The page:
You’re soaking wet! Who would want to get their car all wet on the inside? Here. Stand under my shelter. I’ll extend the rain cover for you.”
– Friendly local vendor whose shop it was I stood in front of, waiting.

Unbeknownst to him, my jacket was waterproof. But barely five minutes after his kind gesture, I was in a car hitchhiking my first ride towards the little township of Minxiong (民雄鄉).

My first driver was a man of similar age who was heading south to meet his girlfriend’s family for the first time. He was also new to picking up hitchhikers, and when I asked him why he decided to stop, he said he felt a little sorry that I was on the side of the road…in the rain…by myself. Receiving pity from other people isn’t something I’m used to, but in the case of hitchhiking I thought the more of this I can take advantage of, the better. Afterall my aim is to get to Kaohsiung by night time so I don’t get stranded somewhere I’m not familiar with. We drove for about 3 hours with a pit stop on the way and I happily munched on the chips and dried persimmons he so kindly offered. Soft-spoken with a gentle demeanour, he kept the conversation interesting with an extensive array of topics – from popular Taiwanese movies to comparing Australian and Taiwanese society and politics. Needless to say, we are now Facebook pals.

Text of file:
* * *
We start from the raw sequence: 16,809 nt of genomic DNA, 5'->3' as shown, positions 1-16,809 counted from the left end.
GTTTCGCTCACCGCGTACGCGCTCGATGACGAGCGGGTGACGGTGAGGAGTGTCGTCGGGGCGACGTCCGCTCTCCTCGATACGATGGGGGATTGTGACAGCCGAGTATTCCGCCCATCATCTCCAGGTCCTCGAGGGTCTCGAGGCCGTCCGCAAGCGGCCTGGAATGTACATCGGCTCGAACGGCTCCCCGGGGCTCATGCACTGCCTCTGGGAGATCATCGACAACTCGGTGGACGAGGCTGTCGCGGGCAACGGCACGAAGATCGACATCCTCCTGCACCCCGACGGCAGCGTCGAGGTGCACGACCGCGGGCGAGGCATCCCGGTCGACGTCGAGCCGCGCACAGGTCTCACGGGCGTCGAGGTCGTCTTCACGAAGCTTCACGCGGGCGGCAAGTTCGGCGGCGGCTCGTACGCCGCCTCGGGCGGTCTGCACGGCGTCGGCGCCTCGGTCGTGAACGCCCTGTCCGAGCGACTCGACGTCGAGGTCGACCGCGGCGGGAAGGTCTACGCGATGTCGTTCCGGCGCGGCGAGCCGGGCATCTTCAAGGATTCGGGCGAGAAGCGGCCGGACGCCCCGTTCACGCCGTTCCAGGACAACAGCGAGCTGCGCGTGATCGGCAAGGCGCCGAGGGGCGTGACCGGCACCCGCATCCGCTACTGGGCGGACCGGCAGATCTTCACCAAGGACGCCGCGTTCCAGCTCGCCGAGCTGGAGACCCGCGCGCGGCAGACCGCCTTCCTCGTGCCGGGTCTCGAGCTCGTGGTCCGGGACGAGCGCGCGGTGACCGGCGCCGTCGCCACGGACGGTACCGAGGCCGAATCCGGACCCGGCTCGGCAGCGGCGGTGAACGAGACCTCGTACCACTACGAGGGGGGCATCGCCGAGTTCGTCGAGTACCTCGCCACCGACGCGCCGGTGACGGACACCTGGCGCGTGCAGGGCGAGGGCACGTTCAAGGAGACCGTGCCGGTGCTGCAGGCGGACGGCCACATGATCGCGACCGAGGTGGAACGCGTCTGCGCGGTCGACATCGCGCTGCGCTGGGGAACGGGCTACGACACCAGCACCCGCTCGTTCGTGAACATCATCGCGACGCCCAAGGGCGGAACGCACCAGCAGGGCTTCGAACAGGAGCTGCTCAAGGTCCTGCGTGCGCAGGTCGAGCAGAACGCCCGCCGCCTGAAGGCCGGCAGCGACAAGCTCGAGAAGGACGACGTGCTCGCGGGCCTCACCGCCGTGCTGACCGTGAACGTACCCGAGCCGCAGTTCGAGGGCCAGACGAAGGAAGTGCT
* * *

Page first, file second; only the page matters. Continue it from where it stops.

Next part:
Before leaving me at my next stop, he asked me whether he looked presentable for his meeting with his possible future in-laws. I told him for being how he is, he had absolutely nothing to worry about.

My second driver was an older man, broad and rough who spoke with a thick Taiwanese accent. He picked me up mainly because he thought there was no way in hell I could catch a ride to Kaohsiung from where I was standing. (My previous driver had dropped me off on an intersection to Highway 1, and I guess standing on a slip lane to a major highway is a little dangerous). He was first going to take me to Chiayi Train Station because there would be more traffic there but upon hearing that I’ve never been to Chiayi city (嘉義市), he took it upon himself to take me on a tour to Lantan Lake Reservoir (蘭潭水庫). And so for the next hour or so I was gazing outside the window at the large body of water and the surrounding scenery. He wanted to buy me an early dinner in case I ended up skipping meals from waiting too long, but being full on persimmons and pit stop food, I politely declined and told him next time he can take me to his favourite eatery. Before he dropped me off at a 7/11 on Highway 1, he gave me his number with strict instructions to call him if I did not find my way out before sundown. He was all gruff but had a big heart.